Consequences of obesity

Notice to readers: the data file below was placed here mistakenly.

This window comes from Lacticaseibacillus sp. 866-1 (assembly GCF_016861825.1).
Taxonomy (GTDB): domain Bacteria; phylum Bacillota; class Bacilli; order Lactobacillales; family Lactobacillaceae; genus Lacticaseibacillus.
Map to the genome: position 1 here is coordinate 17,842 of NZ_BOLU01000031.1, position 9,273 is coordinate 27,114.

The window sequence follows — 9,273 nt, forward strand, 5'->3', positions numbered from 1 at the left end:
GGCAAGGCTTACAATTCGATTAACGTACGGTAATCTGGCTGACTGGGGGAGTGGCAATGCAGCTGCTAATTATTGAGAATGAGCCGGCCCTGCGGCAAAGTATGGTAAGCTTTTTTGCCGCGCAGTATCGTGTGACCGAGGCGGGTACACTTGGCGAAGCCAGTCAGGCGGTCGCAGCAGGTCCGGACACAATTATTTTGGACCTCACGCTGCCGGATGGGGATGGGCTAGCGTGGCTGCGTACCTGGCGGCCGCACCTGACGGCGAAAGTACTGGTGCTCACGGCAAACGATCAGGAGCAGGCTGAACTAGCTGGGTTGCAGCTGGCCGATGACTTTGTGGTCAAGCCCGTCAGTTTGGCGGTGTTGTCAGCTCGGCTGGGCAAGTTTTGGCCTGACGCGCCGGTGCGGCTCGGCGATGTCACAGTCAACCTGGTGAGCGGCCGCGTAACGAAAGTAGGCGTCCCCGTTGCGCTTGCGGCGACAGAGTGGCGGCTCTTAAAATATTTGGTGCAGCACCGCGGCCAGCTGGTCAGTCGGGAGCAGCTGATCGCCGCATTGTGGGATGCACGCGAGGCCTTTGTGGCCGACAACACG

One of the most extensively studied consequences of high BMI or obesity is T2D. Despite this well-established link, there is considerable individual variation in the progression of T2D—as some patients are able to maintain glycaemic control while others experience deterioration in clinical symptoms. Using routinely collected data in Hong Kong, Guozhi Jiang et al. report that rapid glycaemic progression was associated with patients who were diagnosed at a young age, had high HbA1c, high triglycerides, used tobacco or had either very low or very high BMI [7]. Apart from reversible lifestyle factors, the authors sought to understand whether any genetic factors influence this rapid deterioration observed in some patients with T2D. Notably, a polygenic risk score including variants related to T2D, but not BMI, was found to be associated with glycaemic progression. This study highlights the importance of using both genetic and lifestyle indicators for risk stratification in patients.